Literary enigma, Playwright, essayist, poet, and novelist, Wole Soyinka was born eighty-six years ago on 13 July 1934 in the rocky city of Abeokuta, southwest Nigeria.
Some of his well-known works are The Man Died: Prison Notes, Aké: The Years of Childhood, The Lion and the Jewel, The Trials of Brother Jero, Kongi’s Harvest, The Interpreters, You Must Set Forth at Dawn, and Mandela’s Earth and other poems.
Soyinka was awarded the Noble Prize in Literature in 1986, making him the first black African to receive the award in that category.
Today, July 13, in commemoration of his 86th birthday, we bring you ten selected quotes from the literary enigma.
1. And I believe that the best learning process of any kind of craft is just to look at the work of others.
2. The greatest threat to freedom is the absence of criticism.
3. And gradually they’re beginning to recognize the fact that there’s nothing more secure than a democratic, accountable, and participatory form of government. But it’s sunk in only theoretically, it has not yet sunk in completely in practical terms.
4. I think that feeling that if one believed absolutely in any cause, then one must have the confidence, the self-certainty, to go through with that particular course of action.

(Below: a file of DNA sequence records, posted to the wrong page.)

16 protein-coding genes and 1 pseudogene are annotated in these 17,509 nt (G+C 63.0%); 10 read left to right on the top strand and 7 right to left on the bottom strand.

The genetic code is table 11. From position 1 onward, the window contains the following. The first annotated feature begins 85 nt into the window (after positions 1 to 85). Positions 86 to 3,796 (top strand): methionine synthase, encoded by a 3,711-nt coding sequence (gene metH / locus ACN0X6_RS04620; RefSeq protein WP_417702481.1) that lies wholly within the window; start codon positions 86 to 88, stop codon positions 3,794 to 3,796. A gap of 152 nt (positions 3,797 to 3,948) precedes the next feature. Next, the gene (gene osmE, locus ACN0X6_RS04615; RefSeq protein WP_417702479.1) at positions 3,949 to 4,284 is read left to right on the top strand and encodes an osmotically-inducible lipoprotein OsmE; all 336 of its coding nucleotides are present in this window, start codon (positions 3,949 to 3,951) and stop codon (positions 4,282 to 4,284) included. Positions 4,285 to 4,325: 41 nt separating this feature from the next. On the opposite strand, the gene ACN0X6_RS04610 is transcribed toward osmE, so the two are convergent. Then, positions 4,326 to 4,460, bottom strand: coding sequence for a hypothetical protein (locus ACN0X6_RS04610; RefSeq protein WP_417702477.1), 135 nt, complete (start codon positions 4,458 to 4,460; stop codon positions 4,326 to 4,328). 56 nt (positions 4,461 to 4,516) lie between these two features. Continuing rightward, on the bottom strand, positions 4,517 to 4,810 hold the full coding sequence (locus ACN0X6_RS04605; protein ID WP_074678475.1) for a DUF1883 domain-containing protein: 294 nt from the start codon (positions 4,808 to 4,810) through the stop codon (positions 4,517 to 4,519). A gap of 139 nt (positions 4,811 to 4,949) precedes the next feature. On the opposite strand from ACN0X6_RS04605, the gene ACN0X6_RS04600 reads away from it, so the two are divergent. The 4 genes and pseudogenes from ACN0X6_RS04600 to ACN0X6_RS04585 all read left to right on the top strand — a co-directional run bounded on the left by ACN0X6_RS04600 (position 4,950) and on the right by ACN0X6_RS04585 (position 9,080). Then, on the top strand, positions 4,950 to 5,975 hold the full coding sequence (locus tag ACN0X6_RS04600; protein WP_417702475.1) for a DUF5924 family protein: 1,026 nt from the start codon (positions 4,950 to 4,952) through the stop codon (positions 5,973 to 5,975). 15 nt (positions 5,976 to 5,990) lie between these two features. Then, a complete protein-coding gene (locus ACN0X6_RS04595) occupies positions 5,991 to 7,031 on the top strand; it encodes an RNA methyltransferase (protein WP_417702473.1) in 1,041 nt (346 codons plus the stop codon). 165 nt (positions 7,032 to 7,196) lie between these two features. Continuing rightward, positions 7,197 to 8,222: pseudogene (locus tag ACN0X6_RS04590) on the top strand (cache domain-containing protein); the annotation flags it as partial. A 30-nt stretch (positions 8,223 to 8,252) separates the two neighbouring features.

5. I consider the process of gestation just as important as when you’re actually sitting down putting words to the paper.
6. Well, the first thing is that truth and power for me form an antithesis, an antagonism, which will hardly ever be resolved. I can define in fact, can simplify the history of human society, the evolution of human society, as a contest between power and freedom.
7. Even when I’m writing plays I enjoy having company and mentally I think of that company as the company I’m writing for.
8. Books and all forms of writing are a terror to those who wish to suppress the truth.
9. If African filmmakers had one-tenth the amount commanded by filmmakers the world over – even the amount used by so-called shoestring filmmakers – I think we would see quite an explosion of African films on the world scene.
10. One’s own self-worth is tied to the worth of the community to which one belongs, which is intimately connected to humanity in general. What happens in Darfur becomes an assault on my own community, and on me as an individual. That’s what the human family is all about.